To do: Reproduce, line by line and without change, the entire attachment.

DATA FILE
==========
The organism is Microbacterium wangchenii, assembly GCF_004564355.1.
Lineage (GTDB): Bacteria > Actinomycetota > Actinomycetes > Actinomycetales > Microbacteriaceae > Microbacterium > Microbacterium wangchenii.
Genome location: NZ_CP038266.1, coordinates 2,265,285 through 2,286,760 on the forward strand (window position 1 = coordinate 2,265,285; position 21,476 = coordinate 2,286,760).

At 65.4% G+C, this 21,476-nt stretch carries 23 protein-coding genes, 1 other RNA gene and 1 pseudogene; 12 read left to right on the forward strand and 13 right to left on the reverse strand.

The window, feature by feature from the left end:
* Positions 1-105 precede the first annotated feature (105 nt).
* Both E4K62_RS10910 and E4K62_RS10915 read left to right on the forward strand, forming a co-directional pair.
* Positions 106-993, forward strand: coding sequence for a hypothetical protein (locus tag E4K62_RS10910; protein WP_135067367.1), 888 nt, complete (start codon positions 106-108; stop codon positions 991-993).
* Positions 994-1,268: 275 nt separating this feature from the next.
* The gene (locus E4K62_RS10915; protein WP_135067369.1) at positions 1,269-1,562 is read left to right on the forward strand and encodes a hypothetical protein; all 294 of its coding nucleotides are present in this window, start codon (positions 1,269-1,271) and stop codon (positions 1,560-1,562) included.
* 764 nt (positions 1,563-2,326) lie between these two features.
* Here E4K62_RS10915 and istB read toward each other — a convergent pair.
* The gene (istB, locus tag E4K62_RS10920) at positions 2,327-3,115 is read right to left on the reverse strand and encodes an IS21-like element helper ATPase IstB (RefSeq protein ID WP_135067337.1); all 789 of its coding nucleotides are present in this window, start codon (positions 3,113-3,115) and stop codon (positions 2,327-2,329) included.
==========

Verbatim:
The organism is Microbacterium wangchenii, assembly GCF_004564355.1.
Lineage (GTDB): Bacteria > Actinomycetota > Actinomycetes > Actinomycetales > Microbacteriaceae > Microbacterium > Microbacterium wangchenii.
Genome location: NZ_CP038266.1, coordinates 2,265,285 through 2,286,760 on the forward strand (window position 1 = coordinate 2,265,285; position 21,476 = coordinate 2,286,760).

At 65.4% G+C, this 21,476-nt stretch carries 23 protein-coding genes, 1 other RNA gene and 1 pseudogene; 12 read left to right on the forward strand and 13 right to left on the reverse strand.

The window, feature by feature from the left end:
* Positions 1-105 precede the first annotated feature (105 nt).
* Both E4K62_RS10910 and E4K62_RS10915 read left to right on the forward strand, forming a co-directional pair.
* Positions 106-993, forward strand: coding sequence for a hypothetical protein (locus tag E4K62_RS10910; protein WP_135067367.1), 888 nt, complete (start codon positions 106-108; stop codon positions 991-993).
* Positions 994-1,268: 275 nt separating this feature from the next.
* The gene (locus E4K62_RS10915; protein WP_135067369.1) at positions 1,269-1,562 is read left to right on the forward strand and encodes a hypothetical protein; all 294 of its coding nucleotides are present in this window, start codon (positions 1,269-1,271) and stop codon (positions 1,560-1,562) included.
* 764 nt (positions 1,563-2,326) lie between these two features.
* Here E4K62_RS10915 and istB read toward each other — a convergent pair.
* The gene (istB, locus tag E4K62_RS10920) at positions 2,327-3,115 is read right to left on the reverse strand and encodes an IS21-like element helper ATPase IstB (RefSeq protein ID WP_135067337.1); all 789 of its coding nucleotides are present in this window, start codon (positions 3,113-3,115) and stop codon (positions 2,327-2,329) included.